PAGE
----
Also of particular interest was a large collection of artefacts and well-preserved environmental evidence from a well located to the south of Little High Street. The impressive pottery assemblage including an almost complete aquamanile, (a type of water jug used for hand washing before meals), only the third known example of a complete artefact of this kind to be found in Sussex (the others were found in Lewes and Seaford). The green-glazed jug was in the shape of a ram, complete with face, eyes, horns, legs, body and a tail. One of the legs had been snapped off in antiquity, but was recovered from further down in the well itself, leaving the jug complete except for part of one of the horns. Analysis suggests a 13th to 14th century date and the place of manufacture as Scarborough, a known centre for this type of highly decorated pottery. The piece is currently on display in the Marlipins Museum, appropriately close to where it was found. Curiously, the Metropolitan Museum of Art in New York has a similar aquamanile housed in its collection.
A small number of other near-complete medieval vessels were found including fine green-glazed jugs, (including French imports) and coarser cooking pots and storage jars discarded into rubbish pits. Heavier domestic objects such as quernstones (including imported German lava examples) and pieces of at least one stone mortar were also recovered. Other items reflect Shoreham’s status as an important medieval port, such as fish hooks, stone anchor weights and bone needles for sewing nets.
The site produced a range of post-medieval remains including large assemblages of pottery, a particularly eye-catching collection of clay pipes and other artefacts recovered from wells, pits and a row of privies located in the former back yards of houses fronting onto the north side of Little High Street. An unexpected bonus was the presence of reused finely-worked medieval masonry in one of these structures. The pottery and clay pipe assemblages span the 17th, 18th and 19th centuries, and include a fascinating range of ceramics including imported pottery from as far away as China. Other exotic post-medieval finds included a cowrie shell from the Red Sea/Gulf of Aden area.
The surviving remains of a number of demolished post-medieval buildings were also recorded on both sides of the road, including remains of the King’s Head, demolished in the 1980s. Numerous clay tobacco pipes and glassware were found in pits in the vicinity, clear evidence of the site of a long-lived Public House. Away from the street frontage, a buried timber structure provisionally identified as a saw pit was excavated and recorded. Study of early maps of the area confirmed this identification, with a structure labelled ‘saw pit’ clearly visible on a map dating from 1780s. Other post-medieval remains included the reinforced concrete walls of a large World War II air raid shelter and part of a contemporary gas mask.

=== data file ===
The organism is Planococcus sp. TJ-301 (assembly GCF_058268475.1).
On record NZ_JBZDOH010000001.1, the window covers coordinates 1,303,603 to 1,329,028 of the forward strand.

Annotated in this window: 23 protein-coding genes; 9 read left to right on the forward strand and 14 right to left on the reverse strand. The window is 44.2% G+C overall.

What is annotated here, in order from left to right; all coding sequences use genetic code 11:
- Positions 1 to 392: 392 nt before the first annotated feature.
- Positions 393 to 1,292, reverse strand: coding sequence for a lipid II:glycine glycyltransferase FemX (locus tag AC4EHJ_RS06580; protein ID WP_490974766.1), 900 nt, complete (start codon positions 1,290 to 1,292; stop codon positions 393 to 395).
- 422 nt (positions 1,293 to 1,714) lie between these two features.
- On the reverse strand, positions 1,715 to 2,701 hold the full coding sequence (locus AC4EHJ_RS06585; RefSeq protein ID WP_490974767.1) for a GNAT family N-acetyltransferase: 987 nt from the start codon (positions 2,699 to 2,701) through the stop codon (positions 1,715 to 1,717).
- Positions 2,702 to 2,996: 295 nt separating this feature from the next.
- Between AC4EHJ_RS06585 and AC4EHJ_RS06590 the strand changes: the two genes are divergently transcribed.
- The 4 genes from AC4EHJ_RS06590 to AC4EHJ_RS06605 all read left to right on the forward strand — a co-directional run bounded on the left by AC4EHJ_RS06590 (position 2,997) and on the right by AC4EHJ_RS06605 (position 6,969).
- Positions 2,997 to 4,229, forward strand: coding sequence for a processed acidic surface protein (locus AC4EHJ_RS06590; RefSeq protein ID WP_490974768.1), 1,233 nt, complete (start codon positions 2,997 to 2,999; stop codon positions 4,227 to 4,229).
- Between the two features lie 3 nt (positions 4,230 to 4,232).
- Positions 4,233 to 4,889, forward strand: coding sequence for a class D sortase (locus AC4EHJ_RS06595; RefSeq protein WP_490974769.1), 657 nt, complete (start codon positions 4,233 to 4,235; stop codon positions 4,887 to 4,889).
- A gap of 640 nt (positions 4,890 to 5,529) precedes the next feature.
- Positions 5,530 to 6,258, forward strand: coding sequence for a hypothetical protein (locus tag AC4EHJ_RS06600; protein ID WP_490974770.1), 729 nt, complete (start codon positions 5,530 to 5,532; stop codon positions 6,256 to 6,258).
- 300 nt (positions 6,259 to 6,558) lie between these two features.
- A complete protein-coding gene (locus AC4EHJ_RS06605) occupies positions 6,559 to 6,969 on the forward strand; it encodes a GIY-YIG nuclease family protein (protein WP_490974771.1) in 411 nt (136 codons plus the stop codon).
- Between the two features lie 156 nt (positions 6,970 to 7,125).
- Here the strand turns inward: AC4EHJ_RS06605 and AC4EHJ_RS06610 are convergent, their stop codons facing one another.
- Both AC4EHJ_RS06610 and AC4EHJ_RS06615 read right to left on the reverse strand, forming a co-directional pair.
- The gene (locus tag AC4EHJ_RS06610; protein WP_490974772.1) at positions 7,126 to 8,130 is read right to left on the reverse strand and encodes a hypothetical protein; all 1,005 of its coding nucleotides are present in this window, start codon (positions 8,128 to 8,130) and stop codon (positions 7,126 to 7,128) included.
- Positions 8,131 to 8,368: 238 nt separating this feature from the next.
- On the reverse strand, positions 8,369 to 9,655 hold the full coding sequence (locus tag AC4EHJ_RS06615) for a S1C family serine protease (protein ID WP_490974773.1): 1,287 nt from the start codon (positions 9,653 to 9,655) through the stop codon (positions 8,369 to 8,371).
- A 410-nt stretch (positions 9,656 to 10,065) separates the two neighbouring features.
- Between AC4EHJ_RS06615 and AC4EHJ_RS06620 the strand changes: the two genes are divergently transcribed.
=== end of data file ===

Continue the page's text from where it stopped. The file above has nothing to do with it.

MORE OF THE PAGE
A programme of post-excavation analysis has been undertaken, leading to the eventual publication of the site in the near future. Particular attention was paid to the huge assemblage of pottery from the site (more than 18,000 sherds were recovered during the evaluation and excavation phases combined), and on the unusually fine group of clay pipes, as well as to the fine collection of animal and fish bone and other artefacts and environmental evidence such as charcoal and charred seed grains of wheat, barley and other cereals. The fish bone assemblage has been acknowledged as one of the finest from the south-east of England and includes numerous species of both sea and fresh water fish.
More Work at the Site
Further archaeological excavations have recently been undertaken at the site by Thames Valley Archaeological Services in the area of the site formerly occupied by the SAAB Garage.
Senior Archaeologist for
Archaeology South East
Photos/Maps Simon Stevens and Roger Bateman